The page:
- Selective serotonin reuptake inhibitors (SSRIs) are usually the first choice of antidepressant.
- Serotonin-norepinephrine reuptake inhibitors (SNRIs) are another choice. Other antidepressants and some anti-seizure drugs may be used for more severe cases.
- Other anti-anxiety medications may also be prescribed. For example, your health care provider may recommend benzodiazepines when antidepressants do not help or before they take effect.
CBT involves 10 to 20 visits with a mental health professional over a number of weeks. CBT helps you change the thoughts that cause your condition. It may involve:
- Understanding and controlling distorted feelings or views of stressful events or situations
- Learning stress management and relaxation techniques
- Relaxing, than imagining the things that cause the anxiety, working from the least fearful to the most fearful (called systematic desensitization and exposure therapy)
You may also be slowly exposed to the real-life situation that causes the fear to help you overcome it. A healthy lifestyle that includes exercise, enough rest, and good nutrition can also help be helpful.
Some persons with agoraphobia may:
- Use alcohol or other drugs while trying to self-medicate
- Be unable to function at work or in social situations
- Feel isolated, lonely, depressed, or suicidal
Now I have had many, but not all of the physical symptoms when my disorder started in 2011. But, I went undiagnosed for years, just as I did the bipolar depression and PTSD. Yes, there are a lot of labels, but I can tell you that having these disorders can really disrupt many area’s of your life. I remember one attack I had in early 2012 put me in the ER.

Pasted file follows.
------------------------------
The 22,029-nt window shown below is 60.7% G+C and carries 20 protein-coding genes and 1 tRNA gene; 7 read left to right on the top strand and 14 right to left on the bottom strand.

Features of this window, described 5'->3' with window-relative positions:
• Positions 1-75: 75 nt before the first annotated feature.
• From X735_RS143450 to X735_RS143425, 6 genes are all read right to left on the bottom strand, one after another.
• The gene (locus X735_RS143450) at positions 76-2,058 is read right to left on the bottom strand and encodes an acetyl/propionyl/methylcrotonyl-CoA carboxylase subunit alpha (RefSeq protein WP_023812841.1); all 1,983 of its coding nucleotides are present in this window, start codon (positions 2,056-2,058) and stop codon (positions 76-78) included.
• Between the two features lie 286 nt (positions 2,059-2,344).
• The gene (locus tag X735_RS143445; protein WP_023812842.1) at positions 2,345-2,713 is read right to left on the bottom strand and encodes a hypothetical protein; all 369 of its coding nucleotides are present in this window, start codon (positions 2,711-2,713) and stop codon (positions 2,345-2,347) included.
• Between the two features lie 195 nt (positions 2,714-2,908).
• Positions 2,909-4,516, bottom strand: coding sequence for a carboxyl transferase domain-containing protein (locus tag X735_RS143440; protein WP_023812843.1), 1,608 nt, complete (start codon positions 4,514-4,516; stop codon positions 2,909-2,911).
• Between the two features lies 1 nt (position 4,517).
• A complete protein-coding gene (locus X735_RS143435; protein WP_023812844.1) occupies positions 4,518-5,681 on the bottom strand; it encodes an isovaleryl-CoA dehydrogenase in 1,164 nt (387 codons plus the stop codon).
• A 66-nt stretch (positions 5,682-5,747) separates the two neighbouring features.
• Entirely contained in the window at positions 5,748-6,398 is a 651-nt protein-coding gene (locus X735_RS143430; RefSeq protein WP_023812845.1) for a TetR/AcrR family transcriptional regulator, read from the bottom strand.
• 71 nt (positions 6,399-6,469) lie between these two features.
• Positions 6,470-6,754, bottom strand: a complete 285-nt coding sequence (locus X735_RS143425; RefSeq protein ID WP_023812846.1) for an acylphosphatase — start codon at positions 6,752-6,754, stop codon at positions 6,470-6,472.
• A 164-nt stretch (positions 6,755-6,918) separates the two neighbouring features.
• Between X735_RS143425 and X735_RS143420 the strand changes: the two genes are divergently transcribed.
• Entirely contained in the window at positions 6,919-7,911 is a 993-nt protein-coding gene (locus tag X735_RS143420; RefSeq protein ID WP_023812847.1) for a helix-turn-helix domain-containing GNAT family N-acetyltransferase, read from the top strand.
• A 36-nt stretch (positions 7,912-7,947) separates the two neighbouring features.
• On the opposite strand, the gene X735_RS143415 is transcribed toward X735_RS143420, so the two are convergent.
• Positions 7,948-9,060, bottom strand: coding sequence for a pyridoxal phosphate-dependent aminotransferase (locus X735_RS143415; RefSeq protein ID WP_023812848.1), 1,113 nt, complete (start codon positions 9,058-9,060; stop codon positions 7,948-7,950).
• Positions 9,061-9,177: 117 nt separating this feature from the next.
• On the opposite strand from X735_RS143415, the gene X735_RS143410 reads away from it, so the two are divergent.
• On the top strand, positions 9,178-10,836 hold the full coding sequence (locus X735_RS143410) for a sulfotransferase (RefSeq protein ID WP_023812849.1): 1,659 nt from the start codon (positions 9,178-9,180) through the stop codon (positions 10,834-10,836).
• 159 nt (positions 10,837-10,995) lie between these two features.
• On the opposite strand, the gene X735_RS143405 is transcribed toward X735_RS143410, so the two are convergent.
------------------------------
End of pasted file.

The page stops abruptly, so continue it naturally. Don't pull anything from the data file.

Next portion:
I woke up and felt this strange feelings come over me, and the pain and shortness of breath along with the trembling, I thought I was having a heart attack! My neighbor drove me to the ER and was there all day. They told my husband when he finally got to the hospital later that afternoon, that I had so much fear and pain? They had to give me 3 separate shots of morphine to get me calm and pain-free.
And yes, they did all sorts of tests, EKG, blood work and NOTHING. When my husband told the ER doctor some other symptoms and mental health issues, the doctor told him I may have had a severe panic attack. I feel that it could have come from a lot of the work, feelings, and overcoming fears in therapy, since I sought seeing a psychiatrist 6 months before this attack. And it is what my psychiatrist thought as well, so he added 2 more meds to what I was already on. Today, my attacks are not that severe, but I do still have them. So something must be working. And yes, I do not go out of my house sometimes for weeks at a time. But currently working on this very heavy with my new psychiatrist here in Arizona.
So, back to the Seminar by WordPress. I wish I could go, but I’m not quite there yet in treatment to chance it. But I can tell you that I fight each day like hell to claim my life back from this awful mental health challenge! I’ll keep you posted on how it goes. What I just want others to know about mental/emotional health problems, and those of us who suffer? Just because we may look alright, or look normal on the outer appearance? Doesn’t mean we are fully healthy in mind, body and spirit . . . . “Lets Shatter Stigma Together”
Catherine Townsend-Lyon, Author, Advocate and Book Promoter